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Splinter Catholics Have It Their Way

by John Burger

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    Document Information

  • Description:
    John Burger investigates several "Splinter Churches" who call themselves Catholic, from extremely liberal to ultra-conservative, and the damage they are inflicting upon the true Church and her faithful followers.
  • Larger Work:
    Crisis
  • Pages: 10 - 15
  • Publisher & Date:
    The Morley Institute, Inc., Washington, D.C., May 2001

The map at the subway station on Manhattan's East Side shows it as St. Michael's Liberal Catholic Church. Liberal Catholic church? What does that mean — a statue of the archangel wearing a "Hillary for Senate" button? I look for Gothic spires off Lexington Avenue and East 53rd Street, where the listing in the phone book for St. Michael's tells me I should be this Sunday morning. Instead, I'm on a block that's home to a drug rehabilitation center, an adult video store, several restaurants, and a Japanese society that seems to be teaching that man is divine. And it turns out that the address given for St. Michael's is actually that of the Quest Book Shop, literary purveyor to the New Age.

Next door, however, is the New York Theosophical Society, and I notice a modest sign on its glass door welcoming all comers to St. Michael's. I follow a man into a room that could double as an art gallery during the week. He dips his fingers into a font of holy water and sits down on one of the 18 folding chairs. A young woman wearing a cassock and surplice is lighting candles at a traditional Catholic-style altar, and an older woman is playing prelude music on an electronic keyboard.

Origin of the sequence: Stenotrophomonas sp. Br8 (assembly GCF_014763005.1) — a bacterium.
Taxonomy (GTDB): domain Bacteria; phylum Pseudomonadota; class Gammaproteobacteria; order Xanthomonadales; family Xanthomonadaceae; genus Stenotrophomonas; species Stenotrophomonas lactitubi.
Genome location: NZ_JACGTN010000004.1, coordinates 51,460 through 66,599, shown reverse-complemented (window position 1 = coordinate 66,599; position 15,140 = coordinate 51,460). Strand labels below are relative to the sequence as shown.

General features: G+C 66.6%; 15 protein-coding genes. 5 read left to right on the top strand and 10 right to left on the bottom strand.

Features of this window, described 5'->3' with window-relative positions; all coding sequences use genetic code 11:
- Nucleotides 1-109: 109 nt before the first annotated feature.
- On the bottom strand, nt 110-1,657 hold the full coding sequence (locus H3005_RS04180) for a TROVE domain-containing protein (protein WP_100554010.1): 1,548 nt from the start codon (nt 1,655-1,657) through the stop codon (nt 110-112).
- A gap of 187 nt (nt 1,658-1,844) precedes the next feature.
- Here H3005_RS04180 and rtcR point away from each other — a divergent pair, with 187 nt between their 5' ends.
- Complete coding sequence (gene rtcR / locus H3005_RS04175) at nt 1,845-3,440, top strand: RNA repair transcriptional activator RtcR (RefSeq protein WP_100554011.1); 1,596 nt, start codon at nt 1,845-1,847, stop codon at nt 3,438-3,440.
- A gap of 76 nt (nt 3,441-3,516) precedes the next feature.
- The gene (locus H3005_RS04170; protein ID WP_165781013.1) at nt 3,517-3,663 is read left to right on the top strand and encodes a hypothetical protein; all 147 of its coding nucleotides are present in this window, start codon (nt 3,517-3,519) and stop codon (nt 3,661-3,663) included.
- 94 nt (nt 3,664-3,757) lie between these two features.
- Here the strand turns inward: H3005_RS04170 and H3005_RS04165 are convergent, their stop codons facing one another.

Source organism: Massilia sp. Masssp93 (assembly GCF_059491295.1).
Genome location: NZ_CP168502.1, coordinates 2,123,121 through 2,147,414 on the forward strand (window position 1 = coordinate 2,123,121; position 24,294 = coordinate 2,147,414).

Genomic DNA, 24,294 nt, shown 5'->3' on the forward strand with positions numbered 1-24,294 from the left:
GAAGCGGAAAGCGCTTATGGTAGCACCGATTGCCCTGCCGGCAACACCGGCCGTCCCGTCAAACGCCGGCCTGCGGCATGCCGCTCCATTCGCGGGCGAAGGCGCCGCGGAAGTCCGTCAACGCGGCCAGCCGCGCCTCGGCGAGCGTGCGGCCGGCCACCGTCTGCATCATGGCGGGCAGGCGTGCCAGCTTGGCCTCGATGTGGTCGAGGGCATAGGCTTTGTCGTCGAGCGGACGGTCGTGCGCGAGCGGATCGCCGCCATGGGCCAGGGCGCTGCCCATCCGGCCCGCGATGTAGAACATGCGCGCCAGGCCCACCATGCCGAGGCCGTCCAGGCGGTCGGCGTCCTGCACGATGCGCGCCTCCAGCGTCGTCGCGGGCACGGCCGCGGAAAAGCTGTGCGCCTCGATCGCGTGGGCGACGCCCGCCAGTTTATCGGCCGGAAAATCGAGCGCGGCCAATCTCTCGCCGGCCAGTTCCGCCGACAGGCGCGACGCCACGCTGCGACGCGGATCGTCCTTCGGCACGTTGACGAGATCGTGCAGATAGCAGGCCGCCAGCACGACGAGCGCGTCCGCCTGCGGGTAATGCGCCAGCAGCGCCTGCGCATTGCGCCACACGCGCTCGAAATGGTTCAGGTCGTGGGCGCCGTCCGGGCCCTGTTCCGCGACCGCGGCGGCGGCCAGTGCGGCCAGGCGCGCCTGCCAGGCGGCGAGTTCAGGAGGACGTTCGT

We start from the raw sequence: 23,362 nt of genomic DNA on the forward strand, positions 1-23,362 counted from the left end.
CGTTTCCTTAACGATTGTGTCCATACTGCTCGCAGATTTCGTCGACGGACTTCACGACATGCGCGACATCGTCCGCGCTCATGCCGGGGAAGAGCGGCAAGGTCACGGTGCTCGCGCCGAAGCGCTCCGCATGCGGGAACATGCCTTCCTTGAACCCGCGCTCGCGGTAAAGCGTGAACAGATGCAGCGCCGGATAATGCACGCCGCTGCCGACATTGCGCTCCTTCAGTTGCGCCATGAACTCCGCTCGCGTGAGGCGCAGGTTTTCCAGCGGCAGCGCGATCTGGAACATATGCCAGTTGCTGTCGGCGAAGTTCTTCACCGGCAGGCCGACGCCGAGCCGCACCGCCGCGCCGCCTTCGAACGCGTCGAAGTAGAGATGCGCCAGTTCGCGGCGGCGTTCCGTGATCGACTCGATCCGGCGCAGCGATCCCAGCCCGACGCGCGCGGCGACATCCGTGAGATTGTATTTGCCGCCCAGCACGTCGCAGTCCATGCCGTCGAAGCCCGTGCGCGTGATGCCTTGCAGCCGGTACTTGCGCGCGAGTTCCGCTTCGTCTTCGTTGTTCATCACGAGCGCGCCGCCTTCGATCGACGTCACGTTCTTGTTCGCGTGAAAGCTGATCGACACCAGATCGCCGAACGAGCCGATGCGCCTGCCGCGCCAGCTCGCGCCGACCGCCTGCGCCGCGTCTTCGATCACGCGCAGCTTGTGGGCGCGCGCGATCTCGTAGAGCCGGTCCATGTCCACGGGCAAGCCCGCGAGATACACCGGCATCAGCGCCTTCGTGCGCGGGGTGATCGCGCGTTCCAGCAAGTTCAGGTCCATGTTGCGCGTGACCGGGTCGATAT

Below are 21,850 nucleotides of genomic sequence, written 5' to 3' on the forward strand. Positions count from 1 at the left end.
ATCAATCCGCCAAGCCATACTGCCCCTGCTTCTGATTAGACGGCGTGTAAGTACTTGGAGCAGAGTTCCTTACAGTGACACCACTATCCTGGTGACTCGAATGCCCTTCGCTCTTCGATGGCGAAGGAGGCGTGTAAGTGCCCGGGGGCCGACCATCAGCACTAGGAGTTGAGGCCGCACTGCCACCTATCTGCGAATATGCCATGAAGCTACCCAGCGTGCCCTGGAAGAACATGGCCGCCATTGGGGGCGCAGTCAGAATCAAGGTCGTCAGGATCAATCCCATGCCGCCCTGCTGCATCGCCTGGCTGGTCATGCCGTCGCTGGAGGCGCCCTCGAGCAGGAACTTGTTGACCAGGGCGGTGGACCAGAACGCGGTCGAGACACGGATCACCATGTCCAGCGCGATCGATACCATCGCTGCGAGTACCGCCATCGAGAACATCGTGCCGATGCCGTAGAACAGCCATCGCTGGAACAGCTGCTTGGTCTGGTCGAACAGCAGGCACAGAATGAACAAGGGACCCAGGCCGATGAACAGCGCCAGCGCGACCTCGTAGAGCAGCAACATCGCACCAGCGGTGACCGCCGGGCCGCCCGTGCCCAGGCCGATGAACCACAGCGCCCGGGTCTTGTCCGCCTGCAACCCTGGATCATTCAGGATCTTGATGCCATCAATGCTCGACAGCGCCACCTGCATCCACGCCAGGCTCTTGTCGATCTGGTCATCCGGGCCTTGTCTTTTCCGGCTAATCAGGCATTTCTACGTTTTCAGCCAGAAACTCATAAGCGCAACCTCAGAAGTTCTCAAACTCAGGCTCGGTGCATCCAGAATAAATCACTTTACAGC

I stop at a side table to pick up literature: everything you'd want to know about the Liberal Catholic Church and, just in case that isn't your thing, the Theosophical Society and its doctrine of reincarnation. I look up and notice what appears to be an image of a Hindu god staring down at me from a framed print on the wall not far from the crucifix.

Welcome to the sometimes wacky world of splinter Catholic churches. These groups — and there are at least 250 of them in the U.S. and abroad by one count — call themselves Catholic. But at some point, a decade ago or a century ago, or perhaps just yesterday, they cut off ties to Rome. All the churches have their own formulas of faith, whether it be infused with idiosyncratic interpretations of Eastern spirituality like that at St. Michael's, or so ultra-traditionalist that even Pope John Paul II isn't conservative enough. Call the phenomenon "Catholicism any way you like it."

Karma Plus Christ

The Liberal Catholic Church, with about 6,000 members in America, was established in England in 1916 and traces its episcopal succession to Bishop Arnold Harris Mathew, who had belonged to an even older breakaway group, the Old Catholic Church. Mathew ordained as priests several members of the Theosophical Society, which combines an Eastern belief in reincarnation with Western elements such as gnosticism. The Theosophists whom Mathew ordained refused to leave the society, and at least one wing of Liberal Catholicism in America is heavily infused with Theosophical doctrine, even requiring its clergy to believe in reincarnation.